Timi Yuro’s propensity for belting out soulful renditions of pop standards arranged for a mainstream white audience with the same fervor she brought to R&B songs made her difficult to classify when her career began in the late 1950s. In hindsight, this genre straddling made her one of the originators of what came to be known as blue-eyed soul. However, her timbre was closer to that of the black soul and blues singers from the period than to Dusty Springfield’s. Yuro had a voice that approached Aretha Franklin’s in power and control, and much like Etta James, her delivery could elicit painful empathy from the simplest of lyrics.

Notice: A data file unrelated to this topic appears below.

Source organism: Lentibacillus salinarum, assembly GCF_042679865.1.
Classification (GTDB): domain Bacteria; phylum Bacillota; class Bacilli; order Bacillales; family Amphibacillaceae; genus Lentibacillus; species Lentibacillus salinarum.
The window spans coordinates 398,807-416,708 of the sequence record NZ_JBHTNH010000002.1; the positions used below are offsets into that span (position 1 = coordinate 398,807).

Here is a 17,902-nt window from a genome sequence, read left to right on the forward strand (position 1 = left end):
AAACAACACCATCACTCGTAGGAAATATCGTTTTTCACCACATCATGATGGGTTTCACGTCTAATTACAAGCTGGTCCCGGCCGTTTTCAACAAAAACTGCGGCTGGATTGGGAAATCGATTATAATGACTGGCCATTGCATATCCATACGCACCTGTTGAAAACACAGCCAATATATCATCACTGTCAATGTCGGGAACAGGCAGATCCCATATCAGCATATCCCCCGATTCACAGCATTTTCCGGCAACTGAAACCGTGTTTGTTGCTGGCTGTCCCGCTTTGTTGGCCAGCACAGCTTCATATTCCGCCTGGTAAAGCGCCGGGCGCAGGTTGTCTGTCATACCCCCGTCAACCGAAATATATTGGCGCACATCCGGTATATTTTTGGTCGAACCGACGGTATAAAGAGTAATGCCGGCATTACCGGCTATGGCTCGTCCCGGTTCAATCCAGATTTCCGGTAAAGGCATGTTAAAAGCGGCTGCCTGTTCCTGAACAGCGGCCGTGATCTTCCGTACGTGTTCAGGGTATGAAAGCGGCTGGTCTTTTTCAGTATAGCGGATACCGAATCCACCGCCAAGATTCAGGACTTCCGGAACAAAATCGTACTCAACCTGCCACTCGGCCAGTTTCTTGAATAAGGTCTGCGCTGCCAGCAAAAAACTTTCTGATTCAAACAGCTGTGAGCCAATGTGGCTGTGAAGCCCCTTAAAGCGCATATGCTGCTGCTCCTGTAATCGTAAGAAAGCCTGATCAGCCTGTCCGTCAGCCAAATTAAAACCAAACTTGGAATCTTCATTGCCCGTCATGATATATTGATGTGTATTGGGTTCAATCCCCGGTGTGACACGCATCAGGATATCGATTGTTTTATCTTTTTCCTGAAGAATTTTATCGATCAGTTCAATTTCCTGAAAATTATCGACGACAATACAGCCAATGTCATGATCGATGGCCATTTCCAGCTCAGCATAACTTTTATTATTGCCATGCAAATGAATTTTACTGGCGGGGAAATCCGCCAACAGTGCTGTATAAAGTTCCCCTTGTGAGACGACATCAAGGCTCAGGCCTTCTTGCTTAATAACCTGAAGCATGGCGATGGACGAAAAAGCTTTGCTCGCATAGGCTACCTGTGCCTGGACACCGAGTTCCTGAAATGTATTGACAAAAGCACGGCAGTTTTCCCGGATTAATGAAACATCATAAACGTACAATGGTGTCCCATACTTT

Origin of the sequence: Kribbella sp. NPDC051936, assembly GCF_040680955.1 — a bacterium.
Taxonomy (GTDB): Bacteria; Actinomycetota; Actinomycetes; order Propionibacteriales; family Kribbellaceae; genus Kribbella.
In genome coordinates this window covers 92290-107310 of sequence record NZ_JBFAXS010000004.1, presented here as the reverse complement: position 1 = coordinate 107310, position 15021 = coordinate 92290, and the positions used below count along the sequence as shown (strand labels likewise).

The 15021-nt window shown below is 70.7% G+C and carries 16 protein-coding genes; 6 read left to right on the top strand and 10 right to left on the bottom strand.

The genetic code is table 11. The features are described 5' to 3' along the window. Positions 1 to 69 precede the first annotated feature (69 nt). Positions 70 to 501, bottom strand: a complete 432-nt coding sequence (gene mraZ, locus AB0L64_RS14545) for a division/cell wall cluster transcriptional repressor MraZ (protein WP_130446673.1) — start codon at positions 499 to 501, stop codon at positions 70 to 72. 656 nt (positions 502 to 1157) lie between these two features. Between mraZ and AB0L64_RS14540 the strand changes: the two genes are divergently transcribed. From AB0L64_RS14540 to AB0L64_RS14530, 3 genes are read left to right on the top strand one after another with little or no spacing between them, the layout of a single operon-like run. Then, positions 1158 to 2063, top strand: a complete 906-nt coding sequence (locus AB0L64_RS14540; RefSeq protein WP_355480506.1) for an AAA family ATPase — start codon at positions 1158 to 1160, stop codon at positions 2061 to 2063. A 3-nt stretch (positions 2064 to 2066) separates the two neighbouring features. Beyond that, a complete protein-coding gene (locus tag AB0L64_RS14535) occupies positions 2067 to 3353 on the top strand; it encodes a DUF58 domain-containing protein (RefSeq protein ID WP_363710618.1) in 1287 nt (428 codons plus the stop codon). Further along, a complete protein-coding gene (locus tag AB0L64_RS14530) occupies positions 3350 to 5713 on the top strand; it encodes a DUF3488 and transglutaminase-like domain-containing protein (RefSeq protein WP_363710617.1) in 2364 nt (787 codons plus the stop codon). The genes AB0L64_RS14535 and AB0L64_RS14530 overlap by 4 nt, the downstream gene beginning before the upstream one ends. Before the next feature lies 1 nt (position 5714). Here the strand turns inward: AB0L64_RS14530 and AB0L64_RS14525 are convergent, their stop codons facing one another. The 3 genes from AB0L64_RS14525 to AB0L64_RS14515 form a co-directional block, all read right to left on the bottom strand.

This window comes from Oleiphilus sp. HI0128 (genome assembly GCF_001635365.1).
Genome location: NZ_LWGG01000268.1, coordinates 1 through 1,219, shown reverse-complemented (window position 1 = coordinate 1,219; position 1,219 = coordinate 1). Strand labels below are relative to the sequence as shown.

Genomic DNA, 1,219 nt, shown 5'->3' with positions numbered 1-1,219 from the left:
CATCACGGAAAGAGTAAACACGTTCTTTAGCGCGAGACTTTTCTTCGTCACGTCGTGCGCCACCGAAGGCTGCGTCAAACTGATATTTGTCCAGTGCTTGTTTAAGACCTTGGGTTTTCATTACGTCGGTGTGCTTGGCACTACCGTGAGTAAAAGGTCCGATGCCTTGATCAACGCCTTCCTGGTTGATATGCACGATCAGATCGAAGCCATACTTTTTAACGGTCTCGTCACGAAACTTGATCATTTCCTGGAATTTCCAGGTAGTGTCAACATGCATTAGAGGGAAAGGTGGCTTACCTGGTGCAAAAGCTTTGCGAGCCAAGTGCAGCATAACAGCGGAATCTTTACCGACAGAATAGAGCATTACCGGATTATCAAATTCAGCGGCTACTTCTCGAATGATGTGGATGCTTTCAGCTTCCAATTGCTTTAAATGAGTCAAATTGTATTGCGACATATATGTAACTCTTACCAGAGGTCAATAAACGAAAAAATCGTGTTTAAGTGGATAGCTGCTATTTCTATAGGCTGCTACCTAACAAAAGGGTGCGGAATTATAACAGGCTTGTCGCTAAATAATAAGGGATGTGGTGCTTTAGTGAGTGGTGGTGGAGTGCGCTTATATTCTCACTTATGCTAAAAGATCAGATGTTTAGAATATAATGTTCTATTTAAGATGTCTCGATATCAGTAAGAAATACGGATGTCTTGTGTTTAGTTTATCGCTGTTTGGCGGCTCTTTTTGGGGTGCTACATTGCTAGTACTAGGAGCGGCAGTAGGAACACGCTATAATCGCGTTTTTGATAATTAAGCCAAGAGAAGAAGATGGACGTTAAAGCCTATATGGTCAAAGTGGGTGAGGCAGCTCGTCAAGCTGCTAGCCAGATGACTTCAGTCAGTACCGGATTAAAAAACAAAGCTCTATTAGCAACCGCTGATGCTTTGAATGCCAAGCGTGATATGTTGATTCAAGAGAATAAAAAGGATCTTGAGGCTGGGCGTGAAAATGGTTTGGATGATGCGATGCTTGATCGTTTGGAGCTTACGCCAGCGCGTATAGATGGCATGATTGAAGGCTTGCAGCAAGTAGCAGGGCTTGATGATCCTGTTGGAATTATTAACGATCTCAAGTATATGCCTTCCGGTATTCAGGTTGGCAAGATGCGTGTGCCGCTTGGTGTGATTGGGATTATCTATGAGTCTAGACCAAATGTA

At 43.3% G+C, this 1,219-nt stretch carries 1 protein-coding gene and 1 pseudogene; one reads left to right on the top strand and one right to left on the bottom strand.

It did not take very long after her birth in Chicago, Illinois, on August 4, 1940, for... Read More